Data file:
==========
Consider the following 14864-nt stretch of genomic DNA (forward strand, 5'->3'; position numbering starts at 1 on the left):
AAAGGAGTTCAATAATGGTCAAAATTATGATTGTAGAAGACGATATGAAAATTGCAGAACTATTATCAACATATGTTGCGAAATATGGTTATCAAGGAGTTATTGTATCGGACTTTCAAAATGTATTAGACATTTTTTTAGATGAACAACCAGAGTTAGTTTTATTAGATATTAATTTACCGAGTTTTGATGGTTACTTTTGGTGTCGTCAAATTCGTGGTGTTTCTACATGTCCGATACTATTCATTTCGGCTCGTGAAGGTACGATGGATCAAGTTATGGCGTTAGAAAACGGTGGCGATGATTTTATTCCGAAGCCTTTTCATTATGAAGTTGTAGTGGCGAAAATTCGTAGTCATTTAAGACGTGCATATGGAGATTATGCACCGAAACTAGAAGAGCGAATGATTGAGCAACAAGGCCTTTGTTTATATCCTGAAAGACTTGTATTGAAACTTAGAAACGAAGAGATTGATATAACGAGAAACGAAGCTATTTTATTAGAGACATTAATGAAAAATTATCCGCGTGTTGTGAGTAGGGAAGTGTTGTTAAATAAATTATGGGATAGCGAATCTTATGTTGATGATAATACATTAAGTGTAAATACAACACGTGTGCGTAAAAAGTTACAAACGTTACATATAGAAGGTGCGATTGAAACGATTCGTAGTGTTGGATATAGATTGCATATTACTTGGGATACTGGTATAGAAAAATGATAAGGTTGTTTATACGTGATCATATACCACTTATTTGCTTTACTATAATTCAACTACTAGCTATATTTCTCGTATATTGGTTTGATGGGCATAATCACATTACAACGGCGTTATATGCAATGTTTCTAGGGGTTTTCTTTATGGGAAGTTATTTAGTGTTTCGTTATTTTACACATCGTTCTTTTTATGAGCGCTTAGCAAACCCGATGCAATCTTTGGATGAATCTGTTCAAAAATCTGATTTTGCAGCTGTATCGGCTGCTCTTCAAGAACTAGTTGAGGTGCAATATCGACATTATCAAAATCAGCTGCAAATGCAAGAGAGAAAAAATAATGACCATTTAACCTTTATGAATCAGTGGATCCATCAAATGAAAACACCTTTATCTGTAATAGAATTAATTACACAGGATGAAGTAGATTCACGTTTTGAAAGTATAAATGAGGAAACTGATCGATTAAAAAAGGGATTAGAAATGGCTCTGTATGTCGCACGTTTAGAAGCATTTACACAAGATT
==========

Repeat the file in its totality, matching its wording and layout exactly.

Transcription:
Consider the following 14864-nt stretch of genomic DNA (forward strand, 5'->3'; position numbering starts at 1 on the left):
AAAGGAGTTCAATAATGGTCAAAATTATGATTGTAGAAGACGATATGAAAATTGCAGAACTATTATCAACATATGTTGCGAAATATGGTTATCAAGGAGTTATTGTATCGGACTTTCAAAATGTATTAGACATTTTTTTAGATGAACAACCAGAGTTAGTTTTATTAGATATTAATTTACCGAGTTTTGATGGTTACTTTTGGTGTCGTCAAATTCGTGGTGTTTCTACATGTCCGATACTATTCATTTCGGCTCGTGAAGGTACGATGGATCAAGTTATGGCGTTAGAAAACGGTGGCGATGATTTTATTCCGAAGCCTTTTCATTATGAAGTTGTAGTGGCGAAAATTCGTAGTCATTTAAGACGTGCATATGGAGATTATGCACCGAAACTAGAAGAGCGAATGATTGAGCAACAAGGCCTTTGTTTATATCCTGAAAGACTTGTATTGAAACTTAGAAACGAAGAGATTGATATAACGAGAAACGAAGCTATTTTATTAGAGACATTAATGAAAAATTATCCGCGTGTTGTGAGTAGGGAAGTGTTGTTAAATAAATTATGGGATAGCGAATCTTATGTTGATGATAATACATTAAGTGTAAATACAACACGTGTGCGTAAAAAGTTACAAACGTTACATATAGAAGGTGCGATTGAAACGATTCGTAGTGTTGGATATAGATTGCATATTACTTGGGATACTGGTATAGAAAAATGATAAGGTTGTTTATACGTGATCATATACCACTTATTTGCTTTACTATAATTCAACTACTAGCTATATTTCTCGTATATTGGTTTGATGGGCATAATCACATTACAACGGCGTTATATGCAATGTTTCTAGGGGTTTTCTTTATGGGAAGTTATTTAGTGTTTCGTTATTTTACACATCGTTCTTTTTATGAGCGCTTAGCAAACCCGATGCAATCTTTGGATGAATCTGTTCAAAAATCTGATTTTGCAGCTGTATCGGCTGCTCTTCAAGAACTAGTTGAGGTGCAATATCGACATTATCAAAATCAGCTGCAAATGCAAGAGAGAAAAAATAATGACCATTTAACCTTTATGAATCAGTGGATCCATCAAATGAAAACACCTTTATCTGTAATAGAATTAATTACACAGGATGAAGTAGATTCACGTTTTGAAAGTATAAATGAGGAAACTGATCGATTAAAAAAGGGATTAGAAATGGCTCTGTATGTCGCACGTTTAGAAGCATTTACACAAGATT